In the face of increased threats, resilience may be the best way for organizations to fight back. "To get there, the organization needs to understand the relationship between cyber resilience and the objectives of the business, as well as the nature of the risks it is facing and the status of the current safeguards," the EY report says. "It must also assess how much risk it is prepared to take and define an acceptable loss."

To become more resilient, the EY report notes that organizations need to take steps to address three levels of attack: common, advanced, and emerging.

Common. Although the vast majority of attacks target known weaknesses, three-fourths of respondents say their organization's ability to identify vulnerabilities is immature or moderately mature. Twelve percent lack a breach detection program, and 35 percent say their data protection policies are ad hoc or don't exist.

To defend against common threats, EY proposes five components:

  • Talent-centric, with everyone in the organization responsible for cybersecurity.
  • Strategic and innovative, with cybersecurity embedded into decision-making.
  • Risk-focused, with "well-governed risk alignment."
  • Intelligent and agile, to detect and respond to threats timely.
  • Resilient and scalable, to minimize disruptions and grow with the business.


Advanced. These sophisticated attacks target unknown or complex vulnerabilities, and are carried out by organized crime groups, cyber terrorists, and nation states. To respond to such attacks, the EY report recommends organizations centralize cybersecurity activities within a security operations center (SOC). This center should focus on protecting the organization's most valuable assets, defining normal operating conditions as a basis for identifying unusual activity, gathering threat intelligence, and carrying out "active defense" missions to identify hidden intruders.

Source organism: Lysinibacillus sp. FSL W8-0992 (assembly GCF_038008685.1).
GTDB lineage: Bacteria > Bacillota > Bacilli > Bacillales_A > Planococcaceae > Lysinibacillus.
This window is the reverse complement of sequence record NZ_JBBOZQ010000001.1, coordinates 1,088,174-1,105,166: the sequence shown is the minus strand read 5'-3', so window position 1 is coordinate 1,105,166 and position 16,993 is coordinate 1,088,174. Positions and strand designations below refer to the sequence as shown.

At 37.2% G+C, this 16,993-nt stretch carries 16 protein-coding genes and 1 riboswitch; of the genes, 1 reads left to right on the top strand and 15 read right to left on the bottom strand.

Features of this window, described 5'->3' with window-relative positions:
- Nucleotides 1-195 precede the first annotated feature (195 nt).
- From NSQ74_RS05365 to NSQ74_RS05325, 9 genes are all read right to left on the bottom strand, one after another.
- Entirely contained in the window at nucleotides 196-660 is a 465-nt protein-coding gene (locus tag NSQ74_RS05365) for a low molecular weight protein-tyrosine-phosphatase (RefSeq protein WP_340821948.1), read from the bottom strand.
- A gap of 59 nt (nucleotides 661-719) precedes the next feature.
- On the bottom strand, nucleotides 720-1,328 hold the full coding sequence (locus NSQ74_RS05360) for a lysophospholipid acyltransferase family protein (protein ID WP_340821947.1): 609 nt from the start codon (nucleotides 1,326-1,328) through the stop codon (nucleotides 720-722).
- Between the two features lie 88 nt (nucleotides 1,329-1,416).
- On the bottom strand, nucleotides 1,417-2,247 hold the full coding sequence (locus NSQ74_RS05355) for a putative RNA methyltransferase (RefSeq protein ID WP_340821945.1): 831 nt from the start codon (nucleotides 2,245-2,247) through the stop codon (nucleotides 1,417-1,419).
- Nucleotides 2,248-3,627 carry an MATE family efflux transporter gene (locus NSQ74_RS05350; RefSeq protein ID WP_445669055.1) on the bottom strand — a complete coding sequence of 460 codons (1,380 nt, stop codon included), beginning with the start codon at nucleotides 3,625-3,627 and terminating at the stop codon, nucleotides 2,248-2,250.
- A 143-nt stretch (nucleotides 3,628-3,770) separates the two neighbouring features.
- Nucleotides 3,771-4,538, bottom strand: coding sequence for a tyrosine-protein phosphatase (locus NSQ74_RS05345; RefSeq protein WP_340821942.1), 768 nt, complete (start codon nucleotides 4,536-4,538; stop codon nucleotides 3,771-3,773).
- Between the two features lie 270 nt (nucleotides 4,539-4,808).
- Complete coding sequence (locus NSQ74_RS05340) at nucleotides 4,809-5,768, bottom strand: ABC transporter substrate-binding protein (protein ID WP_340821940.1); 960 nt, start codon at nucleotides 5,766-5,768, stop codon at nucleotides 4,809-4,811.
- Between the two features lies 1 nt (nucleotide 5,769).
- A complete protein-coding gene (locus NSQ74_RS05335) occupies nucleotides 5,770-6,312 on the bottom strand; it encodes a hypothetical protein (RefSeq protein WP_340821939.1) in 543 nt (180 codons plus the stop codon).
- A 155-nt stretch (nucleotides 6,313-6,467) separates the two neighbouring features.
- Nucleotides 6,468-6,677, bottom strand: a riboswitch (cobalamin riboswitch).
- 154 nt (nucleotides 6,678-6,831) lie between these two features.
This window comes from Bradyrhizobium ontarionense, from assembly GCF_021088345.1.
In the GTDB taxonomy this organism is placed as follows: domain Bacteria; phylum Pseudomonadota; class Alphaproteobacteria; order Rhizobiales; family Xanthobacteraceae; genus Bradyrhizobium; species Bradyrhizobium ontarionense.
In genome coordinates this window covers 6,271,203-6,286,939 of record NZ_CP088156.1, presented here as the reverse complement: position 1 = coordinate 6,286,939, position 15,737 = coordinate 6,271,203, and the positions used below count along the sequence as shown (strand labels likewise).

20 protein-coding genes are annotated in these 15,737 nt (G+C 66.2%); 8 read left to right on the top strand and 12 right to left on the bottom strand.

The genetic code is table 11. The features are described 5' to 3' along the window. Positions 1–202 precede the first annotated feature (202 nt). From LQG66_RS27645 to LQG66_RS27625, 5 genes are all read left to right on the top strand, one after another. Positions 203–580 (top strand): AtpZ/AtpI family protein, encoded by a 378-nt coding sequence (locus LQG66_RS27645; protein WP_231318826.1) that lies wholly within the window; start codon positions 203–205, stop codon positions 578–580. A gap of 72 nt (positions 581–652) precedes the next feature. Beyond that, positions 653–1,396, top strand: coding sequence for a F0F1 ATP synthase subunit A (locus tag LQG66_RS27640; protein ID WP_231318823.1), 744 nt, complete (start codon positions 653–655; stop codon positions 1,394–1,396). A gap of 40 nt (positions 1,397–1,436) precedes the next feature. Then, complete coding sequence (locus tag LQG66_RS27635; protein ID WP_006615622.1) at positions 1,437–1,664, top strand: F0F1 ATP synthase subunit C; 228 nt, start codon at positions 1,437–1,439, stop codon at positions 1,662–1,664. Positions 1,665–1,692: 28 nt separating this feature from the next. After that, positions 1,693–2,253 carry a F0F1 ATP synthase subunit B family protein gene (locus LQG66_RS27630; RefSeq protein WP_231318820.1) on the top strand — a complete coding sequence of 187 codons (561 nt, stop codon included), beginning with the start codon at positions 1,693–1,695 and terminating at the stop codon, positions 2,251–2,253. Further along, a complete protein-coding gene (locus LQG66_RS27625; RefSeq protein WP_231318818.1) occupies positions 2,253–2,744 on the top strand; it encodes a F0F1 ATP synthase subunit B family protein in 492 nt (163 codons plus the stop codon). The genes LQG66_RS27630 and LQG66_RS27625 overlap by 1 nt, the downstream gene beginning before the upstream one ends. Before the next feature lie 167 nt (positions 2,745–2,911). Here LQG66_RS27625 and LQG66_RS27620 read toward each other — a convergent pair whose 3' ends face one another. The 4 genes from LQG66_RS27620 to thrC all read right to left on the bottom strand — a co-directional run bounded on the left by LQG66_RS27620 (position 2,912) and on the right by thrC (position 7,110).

Emerging. These unanticipated attacks are made possible by advancing technologies. Responding to them requires agility to imagine the attacks that could be possible and act quickly when they happen, the report notes.

In Case of Emergency

Beyond these measures, the EY report says organizations need a cyber breach response plan that automatically springs into action when an incident occurs. The cybersecurity function plays a part, but the plan also involves business continuity planning, compliance, insurance, legal, and public relations. This is an area where many respondents fall short. Nearly 70 percent have a formal incident response capacity, but problems arise when drilling down to specifics.

Communication is a glaring problem, with 43 percent saying their organization doesn't have a communication strategy to respond to attacks. Just 56 percent say they would notify the media within a month of an incident that compromised data. That could prove costly, with the European Union's Global Data Protection Regulation set to take effect in May. Organizations that fail to respond timely to data breaches could face tangible penalties beyond the damage caused by attacks. 

Tim McCollum
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About the Author

 

 

Tim McCollumTim McCollum<p>​​​​Tim McCollum is <em>Internal Auditor</em> magazine's associate managing editor.​​</p>https://iaonline.theiia.org/authors/Pages/Tim-McCollum.aspx